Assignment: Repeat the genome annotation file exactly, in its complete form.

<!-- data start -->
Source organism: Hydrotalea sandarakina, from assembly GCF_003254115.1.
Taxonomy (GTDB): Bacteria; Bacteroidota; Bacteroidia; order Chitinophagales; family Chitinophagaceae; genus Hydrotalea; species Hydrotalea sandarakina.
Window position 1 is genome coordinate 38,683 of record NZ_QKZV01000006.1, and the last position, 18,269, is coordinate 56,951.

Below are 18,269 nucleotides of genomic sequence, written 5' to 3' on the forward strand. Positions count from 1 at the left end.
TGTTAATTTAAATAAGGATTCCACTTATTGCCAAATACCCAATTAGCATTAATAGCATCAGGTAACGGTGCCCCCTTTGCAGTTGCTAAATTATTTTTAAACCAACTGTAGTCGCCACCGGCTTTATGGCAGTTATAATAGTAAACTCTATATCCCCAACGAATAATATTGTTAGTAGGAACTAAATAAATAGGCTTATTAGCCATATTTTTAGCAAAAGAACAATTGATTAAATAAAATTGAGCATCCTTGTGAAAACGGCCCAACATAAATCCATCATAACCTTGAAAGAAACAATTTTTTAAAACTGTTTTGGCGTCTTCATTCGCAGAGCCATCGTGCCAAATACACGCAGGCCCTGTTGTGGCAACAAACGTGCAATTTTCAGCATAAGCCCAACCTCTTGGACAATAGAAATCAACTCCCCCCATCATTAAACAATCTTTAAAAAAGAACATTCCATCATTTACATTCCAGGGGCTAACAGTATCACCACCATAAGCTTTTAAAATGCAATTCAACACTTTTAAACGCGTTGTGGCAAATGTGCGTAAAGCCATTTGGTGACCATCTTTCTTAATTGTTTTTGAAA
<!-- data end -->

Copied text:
Source organism: Hydrotalea sandarakina, from assembly GCF_003254115.1.
Taxonomy (GTDB): Bacteria; Bacteroidota; Bacteroidia; order Chitinophagales; family Chitinophagaceae; genus Hydrotalea; species Hydrotalea sandarakina.
Window position 1 is genome coordinate 38,683 of record NZ_QKZV01000006.1, and the last position, 18,269, is coordinate 56,951.

Below are 18,269 nucleotides of genomic sequence, written 5' to 3' on the forward strand. Positions count from 1 at the left end.
TGTTAATTTAAATAAGGATTCCACTTATTGCCAAATACCCAATTAGCATTAATAGCATCAGGTAACGGTGCCCCCTTTGCAGTTGCTAAATTATTTTTAAACCAACTGTAGTCGCCACCGGCTTTATGGCAGTTATAATAGTAAACTCTATATCCCCAACGAATAATATTGTTAGTAGGAACTAAATAAATAGGCTTATTAGCCATATTTTTAGCAAAAGAACAATTGATTAAATAAAATTGAGCATCCTTGTGAAAACGGCCCAACATAAATCCATCATAACCTTGAAAGAAACAATTTTTTAAAACTGTTTTGGCGTCTTCATTCGCAGAGCCATCGTGCCAAATACACGCAGGCCCTGTTGTGGCAACAAACGTGCAATTTTCAGCATAAGCCCAACCTCTTGGACAATAGAAATCAACTCCCCCCATCATTAAACAATCTTTAAAAAAGAACATTCCATCATTTACATTCCAGGGGCTAACAGTATCACCACCATAAGCTTTTAAAATGCAATTCAACACTTTTAAACGCGTTGTGGCAAATGTGCGTAAAGCCATTTGGTGACCATCTTTCTTAATTGTTTTTGAAA